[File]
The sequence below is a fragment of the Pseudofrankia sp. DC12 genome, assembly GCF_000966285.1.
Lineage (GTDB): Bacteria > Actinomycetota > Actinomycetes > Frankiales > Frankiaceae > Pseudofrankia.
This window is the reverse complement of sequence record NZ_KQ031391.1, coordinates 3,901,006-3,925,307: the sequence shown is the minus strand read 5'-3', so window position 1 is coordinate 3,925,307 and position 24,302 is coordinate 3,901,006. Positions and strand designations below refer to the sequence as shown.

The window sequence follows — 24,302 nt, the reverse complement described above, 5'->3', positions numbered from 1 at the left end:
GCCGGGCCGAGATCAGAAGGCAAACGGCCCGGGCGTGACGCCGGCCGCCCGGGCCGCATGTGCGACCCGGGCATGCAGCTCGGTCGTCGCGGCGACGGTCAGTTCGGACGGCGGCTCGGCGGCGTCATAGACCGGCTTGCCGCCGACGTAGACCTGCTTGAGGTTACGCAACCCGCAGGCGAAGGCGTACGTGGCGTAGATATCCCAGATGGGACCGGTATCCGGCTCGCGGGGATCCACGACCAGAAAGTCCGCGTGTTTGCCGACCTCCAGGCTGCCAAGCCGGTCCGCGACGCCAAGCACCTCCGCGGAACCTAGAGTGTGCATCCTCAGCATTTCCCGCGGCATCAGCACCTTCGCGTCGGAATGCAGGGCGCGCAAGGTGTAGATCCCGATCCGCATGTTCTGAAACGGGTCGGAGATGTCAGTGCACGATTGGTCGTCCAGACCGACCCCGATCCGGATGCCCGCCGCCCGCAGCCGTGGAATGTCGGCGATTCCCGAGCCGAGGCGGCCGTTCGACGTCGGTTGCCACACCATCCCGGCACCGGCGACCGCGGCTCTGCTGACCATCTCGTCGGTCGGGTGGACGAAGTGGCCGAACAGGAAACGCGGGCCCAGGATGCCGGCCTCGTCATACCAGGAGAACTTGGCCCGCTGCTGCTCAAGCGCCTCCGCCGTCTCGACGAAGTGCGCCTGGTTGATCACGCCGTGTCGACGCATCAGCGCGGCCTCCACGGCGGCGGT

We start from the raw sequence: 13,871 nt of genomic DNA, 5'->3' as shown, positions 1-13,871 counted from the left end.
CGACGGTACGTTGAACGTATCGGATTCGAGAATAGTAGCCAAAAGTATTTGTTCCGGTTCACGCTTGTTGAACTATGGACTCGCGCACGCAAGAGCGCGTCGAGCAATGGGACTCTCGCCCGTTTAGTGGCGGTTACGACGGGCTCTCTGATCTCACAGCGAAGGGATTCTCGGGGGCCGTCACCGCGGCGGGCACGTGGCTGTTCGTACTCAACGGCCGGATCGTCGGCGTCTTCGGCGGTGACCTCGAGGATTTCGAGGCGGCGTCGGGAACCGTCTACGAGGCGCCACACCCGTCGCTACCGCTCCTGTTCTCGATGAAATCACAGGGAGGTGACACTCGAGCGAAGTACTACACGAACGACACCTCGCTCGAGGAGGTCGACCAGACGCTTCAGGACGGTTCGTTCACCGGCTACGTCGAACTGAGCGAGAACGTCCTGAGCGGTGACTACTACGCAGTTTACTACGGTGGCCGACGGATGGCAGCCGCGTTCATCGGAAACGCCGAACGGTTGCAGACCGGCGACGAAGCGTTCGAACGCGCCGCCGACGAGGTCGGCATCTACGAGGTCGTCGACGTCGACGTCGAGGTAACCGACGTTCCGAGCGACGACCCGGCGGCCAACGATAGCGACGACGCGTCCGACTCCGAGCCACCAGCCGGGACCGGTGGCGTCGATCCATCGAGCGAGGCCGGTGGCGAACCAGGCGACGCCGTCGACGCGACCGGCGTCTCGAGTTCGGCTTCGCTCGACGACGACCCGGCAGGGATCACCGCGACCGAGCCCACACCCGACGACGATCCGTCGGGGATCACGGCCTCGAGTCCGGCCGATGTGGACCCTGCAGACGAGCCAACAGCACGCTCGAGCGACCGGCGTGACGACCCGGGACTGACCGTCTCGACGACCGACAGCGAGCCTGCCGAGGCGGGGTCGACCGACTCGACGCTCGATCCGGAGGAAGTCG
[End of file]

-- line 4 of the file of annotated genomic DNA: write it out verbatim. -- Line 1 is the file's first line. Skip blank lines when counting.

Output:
The window sequence follows — 24,302 nt, the reverse complement described above, 5'->3', positions numbered from 1 at the left end: